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The‘Blue Chips’

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A ‘Blue Chip’ represents stock with good reliability and profitability. And their impacts on the stock market are far bigger than other shares of smaller companies. So the details of blue chips are worth our study.

Generally, blue chips are defined as stock in corporations that are huge, well-funded,  and profitable under any circumstances. First, size of the companies that issue the shares must be ‘huge’. But how the companies are evaluated and marked as huge differs among different economies. In some markets, the size of the company accounted according to the total amount of its assets. For example, a company with assets evaluated at 3 million US dollars are bigger than a company with assets of 1 million dollars. For the so-called ‘huge’, they set a bar, above which the companies are marked as huge. In other markets, the size of the companies classified by the number of their hired staffs. A company with less 10 staffs is called micro business, while a company with over 10000 staffs is recognised as big company. In some other cases, a company’s size id determined by its business scale. A company whose business takes up over 80% market share or whose business lines cover several industries is seen as a big company. But the most proper way to measure the size of companies in the context of stock market is by the percentage of its total value, which is calculated by its issued shares, in all the companies listed in a stock exchange. For example, the total value of a company is 5 billions, and the total value of all listed companies in a stock exchange is 20 billions. So that company is thought to be huge, which meets the first requirement for ‘blue chips’, because the very company takes up about 1/4 in the market value. The last definition of the size of a company fits our context the best because only in that way can the influence of one company on the whole stock market be depicted.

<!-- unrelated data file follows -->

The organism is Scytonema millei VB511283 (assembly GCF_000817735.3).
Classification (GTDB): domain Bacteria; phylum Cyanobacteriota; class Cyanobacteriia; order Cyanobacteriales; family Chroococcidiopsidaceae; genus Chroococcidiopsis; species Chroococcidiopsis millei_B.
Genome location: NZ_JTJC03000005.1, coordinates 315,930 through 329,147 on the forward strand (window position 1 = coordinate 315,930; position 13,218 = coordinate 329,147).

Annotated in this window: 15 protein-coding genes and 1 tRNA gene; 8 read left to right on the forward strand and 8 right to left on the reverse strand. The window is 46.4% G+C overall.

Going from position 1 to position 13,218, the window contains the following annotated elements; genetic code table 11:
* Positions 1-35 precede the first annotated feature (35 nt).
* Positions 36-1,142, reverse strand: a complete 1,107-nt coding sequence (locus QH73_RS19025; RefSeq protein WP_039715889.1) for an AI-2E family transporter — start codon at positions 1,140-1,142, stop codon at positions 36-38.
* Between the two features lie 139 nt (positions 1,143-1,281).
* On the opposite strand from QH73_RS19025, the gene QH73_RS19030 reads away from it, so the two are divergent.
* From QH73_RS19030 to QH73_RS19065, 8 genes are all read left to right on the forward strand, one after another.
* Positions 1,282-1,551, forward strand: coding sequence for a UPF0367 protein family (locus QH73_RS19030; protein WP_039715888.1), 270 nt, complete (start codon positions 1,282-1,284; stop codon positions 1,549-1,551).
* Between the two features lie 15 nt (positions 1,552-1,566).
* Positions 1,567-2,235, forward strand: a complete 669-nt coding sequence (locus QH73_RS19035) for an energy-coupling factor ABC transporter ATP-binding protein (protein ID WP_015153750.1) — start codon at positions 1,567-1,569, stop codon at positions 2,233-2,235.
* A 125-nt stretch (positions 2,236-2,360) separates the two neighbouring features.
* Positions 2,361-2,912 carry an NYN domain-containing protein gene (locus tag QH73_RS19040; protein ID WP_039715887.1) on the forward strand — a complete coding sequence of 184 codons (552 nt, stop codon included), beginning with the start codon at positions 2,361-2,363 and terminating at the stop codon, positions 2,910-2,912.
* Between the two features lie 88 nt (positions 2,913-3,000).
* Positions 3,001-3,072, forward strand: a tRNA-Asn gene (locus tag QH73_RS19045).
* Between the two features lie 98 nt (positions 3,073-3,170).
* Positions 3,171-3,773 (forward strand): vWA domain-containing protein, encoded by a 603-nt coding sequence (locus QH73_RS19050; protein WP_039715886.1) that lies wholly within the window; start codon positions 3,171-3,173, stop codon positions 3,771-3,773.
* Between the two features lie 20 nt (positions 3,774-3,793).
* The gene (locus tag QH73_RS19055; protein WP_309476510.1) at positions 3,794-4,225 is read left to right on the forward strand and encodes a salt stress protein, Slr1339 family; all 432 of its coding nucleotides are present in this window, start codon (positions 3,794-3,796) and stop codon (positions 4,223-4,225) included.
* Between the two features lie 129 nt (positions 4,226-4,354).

Second, a company needs to be funded very well in order to join the ‘blue chips’ club. If a company is well funded, it means its funding liquidity risk is minimized. And this  also shows the company’s cash flow can seldom be interrupted, so it ensures its stable operation. A company raises fund from banks or individuals,  by issuing securities and bonds, and through other channels like leasing and financing. Further, if a company has the ability for those behaviours above, it directly shows that the company has good credit. Third, it is necessary for a company to win profits steadily in both good times and bad. This reflects that the company is doing good risk management because companies usually diversify their portfolios and control their risks in order to stay competitive all the time.

What is inferred from the discussion above is that, the blue chips has better stability than other shares that are not blue chips because the shares of a company is closely affected by the performance of the company and the companies meeting the ‘blue chips’ criterion are naturally operated very well and wins profits in al climates. By using the criterion given above, you can find ‘blue chips’ on a stock exchange and make adjustment dynamically by re-examining whether the companies still meet the criterion.

The index, which is a synthesized numerical output by assembling the shares of blue chips on a stock exchange, is a good way to track the market so that you can make money at the market profit ratio. A good analysis of the blue chips is quite helpful in making a good tracker investment.

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